Beyond This Horizon is classic science fiction with social commentary thrown in as you may expect from Heinlein.
Mankind has created a Utopian society where poverty and hunger are studied in school but don’t actually happen anymore. Mankind has also worked toward eliminating weaknesses in the human chromosome via gene selection and intentional breeding. There are still some normal people (referred to as “control naturals”) that could potentially provide new genetic mutations for the good of mankind.
Hamilton Felix genetically represents the best of what humanity has to offer. He gets wrapped up in a group plotting to overthrow the government that thinks only the best of humanity should thrive in society while the control naturals are destroyed or used for experiments. There is little risk or adventure in this society, so a bored Hamilton decided to act as a mole within this organization. It’s not really surprising that this novel came out in the 1950′s when eugenics and superiority of different races was a current topic.
While their society is Utopian and futuristic, they also have notions of honor and violence such that people can get into gun duels when slighted. I found Heinlein’s debate of honor and privilege in this to be interesting in much the same way as his notions of earning rights by military service in Starship Troopers.
I liked the main plot as described but thought it could have happily ended about halfway through. The main plot of the story wraps up and the second half of the book felt like a really long epilogue to me. Heinlein seems to spread himself a bit thin on so many different issues like government influence of the market, government spending, the meaning of life, telepathy, duels for honor, and the afterlife. There were a few long monologues/dialogues going into painful detail of chromosome selection where I had trouble paying attention and following the book.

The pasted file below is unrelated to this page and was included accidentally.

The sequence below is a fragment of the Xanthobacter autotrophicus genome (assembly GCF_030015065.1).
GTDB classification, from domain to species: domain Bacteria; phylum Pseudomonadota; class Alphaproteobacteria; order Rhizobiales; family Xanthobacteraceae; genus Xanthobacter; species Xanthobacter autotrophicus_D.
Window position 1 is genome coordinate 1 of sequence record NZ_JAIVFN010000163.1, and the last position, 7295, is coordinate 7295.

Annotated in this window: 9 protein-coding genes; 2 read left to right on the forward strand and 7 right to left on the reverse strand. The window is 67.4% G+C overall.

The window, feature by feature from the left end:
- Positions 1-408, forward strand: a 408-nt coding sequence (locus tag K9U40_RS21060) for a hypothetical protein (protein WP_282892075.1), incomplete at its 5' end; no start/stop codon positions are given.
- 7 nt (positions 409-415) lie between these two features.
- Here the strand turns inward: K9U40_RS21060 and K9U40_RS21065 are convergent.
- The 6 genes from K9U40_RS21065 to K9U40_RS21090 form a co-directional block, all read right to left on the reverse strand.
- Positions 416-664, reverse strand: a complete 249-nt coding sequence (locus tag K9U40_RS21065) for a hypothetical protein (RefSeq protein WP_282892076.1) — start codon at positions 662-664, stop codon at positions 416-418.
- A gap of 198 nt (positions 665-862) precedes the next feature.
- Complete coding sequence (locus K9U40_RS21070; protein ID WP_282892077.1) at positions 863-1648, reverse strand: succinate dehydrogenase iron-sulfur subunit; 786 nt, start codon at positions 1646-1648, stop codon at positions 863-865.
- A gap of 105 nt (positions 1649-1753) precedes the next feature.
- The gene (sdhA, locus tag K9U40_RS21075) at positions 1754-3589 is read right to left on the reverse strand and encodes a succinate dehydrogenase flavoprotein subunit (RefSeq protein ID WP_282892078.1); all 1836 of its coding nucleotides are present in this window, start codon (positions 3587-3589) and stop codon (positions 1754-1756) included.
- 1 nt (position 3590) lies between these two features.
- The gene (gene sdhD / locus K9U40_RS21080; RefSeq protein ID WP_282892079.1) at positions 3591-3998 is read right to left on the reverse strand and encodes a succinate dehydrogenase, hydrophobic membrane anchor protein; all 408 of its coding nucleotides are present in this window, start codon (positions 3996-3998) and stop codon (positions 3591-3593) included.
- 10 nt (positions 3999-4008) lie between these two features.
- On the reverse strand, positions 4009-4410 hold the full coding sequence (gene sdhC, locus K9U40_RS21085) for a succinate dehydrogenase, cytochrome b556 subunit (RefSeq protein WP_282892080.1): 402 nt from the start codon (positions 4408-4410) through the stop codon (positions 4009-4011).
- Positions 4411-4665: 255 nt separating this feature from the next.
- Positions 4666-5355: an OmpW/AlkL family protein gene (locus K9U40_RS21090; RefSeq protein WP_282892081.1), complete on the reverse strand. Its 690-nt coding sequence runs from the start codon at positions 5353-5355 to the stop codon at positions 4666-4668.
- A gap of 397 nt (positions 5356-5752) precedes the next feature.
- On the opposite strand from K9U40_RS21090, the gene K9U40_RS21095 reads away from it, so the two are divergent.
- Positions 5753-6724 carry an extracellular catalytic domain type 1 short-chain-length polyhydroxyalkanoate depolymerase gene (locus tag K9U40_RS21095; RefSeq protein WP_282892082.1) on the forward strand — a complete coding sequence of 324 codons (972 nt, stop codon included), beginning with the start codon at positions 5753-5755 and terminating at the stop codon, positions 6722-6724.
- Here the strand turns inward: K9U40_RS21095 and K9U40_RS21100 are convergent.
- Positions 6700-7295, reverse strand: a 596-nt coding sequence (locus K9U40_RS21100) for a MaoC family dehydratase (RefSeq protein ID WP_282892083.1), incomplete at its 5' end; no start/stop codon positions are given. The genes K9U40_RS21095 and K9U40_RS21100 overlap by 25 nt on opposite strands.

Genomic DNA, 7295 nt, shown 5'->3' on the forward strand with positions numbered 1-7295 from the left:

On the audio book side of things, Peter Ganim does a good job. I thought he had a good conversational tone, did some decent voices (they didn’t differ much though), and was easy to understand. If you’re trying to decide whether reading or listening is preferable, I don’t think there is much benefit either way.
Helpful tip if listening to this book: Hamilton Felix (superman, star line, game making guy) is referred to as “Hamilton” in the first half of the book but people start calling him “Felix” later for some reason. This wouldn’t be confusing except that his friend Monroe-Alpha Clifford (finance, mathematician guy) also goes by “Monroe-Alpha” and “Clifford” at different times. Since Ganim’s voices aren’t very distinct, there were some moments where it took me a little bit to realize which character was talking.
Posted by Tom Schreck.
By Robert Heinlein; Read by MacLeod Andrews
6 CDs – 7 Hours [UNABRIDGED]
Publisher: Brilliance Audio
Published: July 2012
Themes: / space / genetic engineering / genetic modification / aging / death / interstellar travel / aliens /
After the fall of the American Ayatollahs as foretold in Stranger in a Strange Land and chronicled in Revolt in 2100, the United States of America at last fulfills the promise inherent in its first Revolution: for the first time in human history there is a nation with Liberty and Justice for All.